The agreement was signed in December 2002 and the funded position was filled in the spring of 2003. Since then, all parties have noted improvements in process, communication, and outcome. In general, AHTD and FHWA Arkansas Division have found that the central processing of permits greatly improves process efficiency. Interagency coordination can start early and they can prepare their applications with more consistency. And for the USACE, the workload previously generated by hundreds of permit applications that were processed by several multi-district contacts is now alleviated.
Given that the USACE grants approximately 150 Section 404 permits per year in Arkansas, the streamlining of this process has the potential for significant impact. Because this new process has been in effect for only a year, data on measurable outcomes is incomplete. However, for many projects requiring a nationwide 404 permit, such permits have been approved in 14 working days; previously, this process could have taken a few months.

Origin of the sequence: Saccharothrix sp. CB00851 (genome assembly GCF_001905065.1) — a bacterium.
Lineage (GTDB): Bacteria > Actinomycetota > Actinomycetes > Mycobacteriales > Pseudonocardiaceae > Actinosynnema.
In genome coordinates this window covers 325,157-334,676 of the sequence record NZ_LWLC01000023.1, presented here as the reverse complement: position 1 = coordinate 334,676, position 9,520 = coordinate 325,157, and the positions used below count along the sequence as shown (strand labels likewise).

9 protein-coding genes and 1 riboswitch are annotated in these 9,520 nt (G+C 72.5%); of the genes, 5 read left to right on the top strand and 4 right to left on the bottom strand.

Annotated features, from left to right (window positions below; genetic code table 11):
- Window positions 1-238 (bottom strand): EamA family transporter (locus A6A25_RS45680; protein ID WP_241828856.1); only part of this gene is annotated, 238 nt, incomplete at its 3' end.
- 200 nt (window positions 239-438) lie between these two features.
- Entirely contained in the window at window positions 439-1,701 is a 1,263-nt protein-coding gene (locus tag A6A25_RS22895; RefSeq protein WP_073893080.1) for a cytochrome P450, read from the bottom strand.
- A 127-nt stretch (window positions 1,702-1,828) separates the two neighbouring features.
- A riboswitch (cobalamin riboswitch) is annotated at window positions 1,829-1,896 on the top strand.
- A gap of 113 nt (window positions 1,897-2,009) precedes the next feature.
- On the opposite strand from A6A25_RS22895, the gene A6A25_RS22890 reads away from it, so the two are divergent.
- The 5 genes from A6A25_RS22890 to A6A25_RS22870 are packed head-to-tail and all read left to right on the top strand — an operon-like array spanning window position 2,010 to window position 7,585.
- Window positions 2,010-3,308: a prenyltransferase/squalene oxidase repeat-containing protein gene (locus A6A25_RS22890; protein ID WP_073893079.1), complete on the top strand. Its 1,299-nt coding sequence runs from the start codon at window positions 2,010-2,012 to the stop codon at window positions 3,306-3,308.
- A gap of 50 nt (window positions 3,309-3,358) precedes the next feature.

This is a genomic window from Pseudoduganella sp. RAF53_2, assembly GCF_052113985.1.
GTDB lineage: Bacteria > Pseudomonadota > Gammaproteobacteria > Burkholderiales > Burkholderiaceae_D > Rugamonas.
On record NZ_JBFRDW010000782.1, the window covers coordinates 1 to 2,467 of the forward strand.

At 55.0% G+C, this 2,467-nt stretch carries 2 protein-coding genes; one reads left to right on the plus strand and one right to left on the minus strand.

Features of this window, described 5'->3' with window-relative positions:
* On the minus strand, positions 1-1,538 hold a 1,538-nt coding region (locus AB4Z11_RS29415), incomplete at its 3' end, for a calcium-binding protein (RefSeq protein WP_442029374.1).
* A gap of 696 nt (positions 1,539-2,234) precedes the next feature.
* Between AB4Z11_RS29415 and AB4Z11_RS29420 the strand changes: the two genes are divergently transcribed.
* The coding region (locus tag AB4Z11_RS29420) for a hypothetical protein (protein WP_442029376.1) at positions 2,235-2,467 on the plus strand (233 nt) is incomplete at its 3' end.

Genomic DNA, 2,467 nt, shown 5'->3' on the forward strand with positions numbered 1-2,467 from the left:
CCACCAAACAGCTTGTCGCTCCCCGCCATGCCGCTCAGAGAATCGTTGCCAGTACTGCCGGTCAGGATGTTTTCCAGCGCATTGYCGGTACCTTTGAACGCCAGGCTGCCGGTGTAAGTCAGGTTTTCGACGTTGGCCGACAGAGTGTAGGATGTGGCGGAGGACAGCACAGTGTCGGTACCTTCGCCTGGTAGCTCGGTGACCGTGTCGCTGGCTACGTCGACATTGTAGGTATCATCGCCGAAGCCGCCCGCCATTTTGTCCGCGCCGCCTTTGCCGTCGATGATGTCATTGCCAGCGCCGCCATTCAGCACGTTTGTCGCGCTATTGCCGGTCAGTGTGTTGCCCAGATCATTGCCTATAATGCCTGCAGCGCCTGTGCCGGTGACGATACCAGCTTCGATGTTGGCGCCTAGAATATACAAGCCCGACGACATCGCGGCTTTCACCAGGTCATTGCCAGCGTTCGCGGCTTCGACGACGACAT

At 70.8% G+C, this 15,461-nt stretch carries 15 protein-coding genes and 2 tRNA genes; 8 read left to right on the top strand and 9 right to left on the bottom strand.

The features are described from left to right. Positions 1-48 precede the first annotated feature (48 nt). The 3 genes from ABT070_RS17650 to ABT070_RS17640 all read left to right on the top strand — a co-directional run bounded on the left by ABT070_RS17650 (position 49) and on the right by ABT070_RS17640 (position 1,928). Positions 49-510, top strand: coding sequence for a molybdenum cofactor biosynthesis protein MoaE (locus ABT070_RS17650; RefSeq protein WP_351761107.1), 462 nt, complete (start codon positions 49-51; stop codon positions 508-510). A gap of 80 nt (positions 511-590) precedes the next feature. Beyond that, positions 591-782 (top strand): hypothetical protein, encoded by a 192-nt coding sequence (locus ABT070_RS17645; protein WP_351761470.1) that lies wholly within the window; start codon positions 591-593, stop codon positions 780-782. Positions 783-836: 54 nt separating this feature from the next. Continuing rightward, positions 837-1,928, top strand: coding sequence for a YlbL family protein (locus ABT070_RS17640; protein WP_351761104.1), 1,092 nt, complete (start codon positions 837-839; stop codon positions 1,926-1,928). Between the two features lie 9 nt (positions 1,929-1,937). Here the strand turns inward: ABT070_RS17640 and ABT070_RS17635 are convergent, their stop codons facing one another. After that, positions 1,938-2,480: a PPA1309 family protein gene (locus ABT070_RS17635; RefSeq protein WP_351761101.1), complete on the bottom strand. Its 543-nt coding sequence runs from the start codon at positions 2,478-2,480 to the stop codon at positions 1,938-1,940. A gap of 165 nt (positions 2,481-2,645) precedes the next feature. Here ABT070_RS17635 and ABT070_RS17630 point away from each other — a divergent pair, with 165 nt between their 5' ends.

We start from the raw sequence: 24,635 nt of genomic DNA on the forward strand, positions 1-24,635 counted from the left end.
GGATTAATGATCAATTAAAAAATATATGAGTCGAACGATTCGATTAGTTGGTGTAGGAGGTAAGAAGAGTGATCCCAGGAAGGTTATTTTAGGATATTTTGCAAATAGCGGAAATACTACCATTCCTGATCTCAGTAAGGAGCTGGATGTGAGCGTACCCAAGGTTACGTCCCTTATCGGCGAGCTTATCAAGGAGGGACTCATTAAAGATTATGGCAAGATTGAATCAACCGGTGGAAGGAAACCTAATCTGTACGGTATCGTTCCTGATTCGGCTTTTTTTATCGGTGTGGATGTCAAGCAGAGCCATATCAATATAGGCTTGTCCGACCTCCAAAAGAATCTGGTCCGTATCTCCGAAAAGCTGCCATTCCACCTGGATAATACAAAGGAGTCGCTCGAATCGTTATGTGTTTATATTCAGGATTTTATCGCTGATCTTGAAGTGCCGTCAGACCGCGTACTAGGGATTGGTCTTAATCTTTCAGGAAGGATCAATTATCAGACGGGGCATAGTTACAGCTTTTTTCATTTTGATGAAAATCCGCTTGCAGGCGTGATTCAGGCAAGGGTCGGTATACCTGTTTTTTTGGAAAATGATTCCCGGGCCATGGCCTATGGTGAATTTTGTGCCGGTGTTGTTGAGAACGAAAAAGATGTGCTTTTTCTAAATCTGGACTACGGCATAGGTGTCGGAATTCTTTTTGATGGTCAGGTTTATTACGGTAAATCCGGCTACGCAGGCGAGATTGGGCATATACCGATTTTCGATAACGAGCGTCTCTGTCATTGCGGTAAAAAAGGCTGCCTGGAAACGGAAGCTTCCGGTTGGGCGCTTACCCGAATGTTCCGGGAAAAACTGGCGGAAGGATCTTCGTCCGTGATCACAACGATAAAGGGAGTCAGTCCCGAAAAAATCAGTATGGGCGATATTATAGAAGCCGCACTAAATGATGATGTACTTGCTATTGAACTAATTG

A less tangible but equally important outcome is an even stronger foundation of interpersonal relationships. A prime factor in creating the interagency agreement, this foundation will likely play a key role in sustaining it. Because the one person who processes all permit applications must interface with all three of the USACE districts as well as with the AHTD/FHWA and resource agencies, he possesses a keen understanding of the diverse policies and program issues of all participating agencies.
Creating Your Agency's Cooperative Agreement with USACE
The situation in Arkansas was unique in that the USACE organization was unusually complicated and the interagency relationships were exceptionally strong. Nevertheless, other agencies can learn from Arkansas's success. State DOTs may clear similar hurdles by establishing friendly and trustworthy working relationships with the staff of the USACE and other agencies, investigating funding mechanisms for dedicated USACE positions, and modeling their efforts on pioneering approaches such as that demonstrated in Arkansas.
FHWA Arkansas Division
700 West Capitol Avenue, Room 3130
Little Rock, AR 72201
Phone: (501) 324-6430
Fax: (501) 324-6423
Look What's New!
- NHI will be offering two NEPA classes this summer. Course #142005: NEPA and the Transportation Decision Making Process will be held in both Anchorage, AK and Baton Rouge, LA on August 31 — September 2. Visit http://www.nhi.fhwa.dot.gov for more information.
- The TRB Joint Summer Meeting of the Planning, Economics, Environmental, Finance, Freight, and Management Committees will be held July 25-27, 2004 in Park City, Utah. Visit http://gulliver.trb.org/ for more information.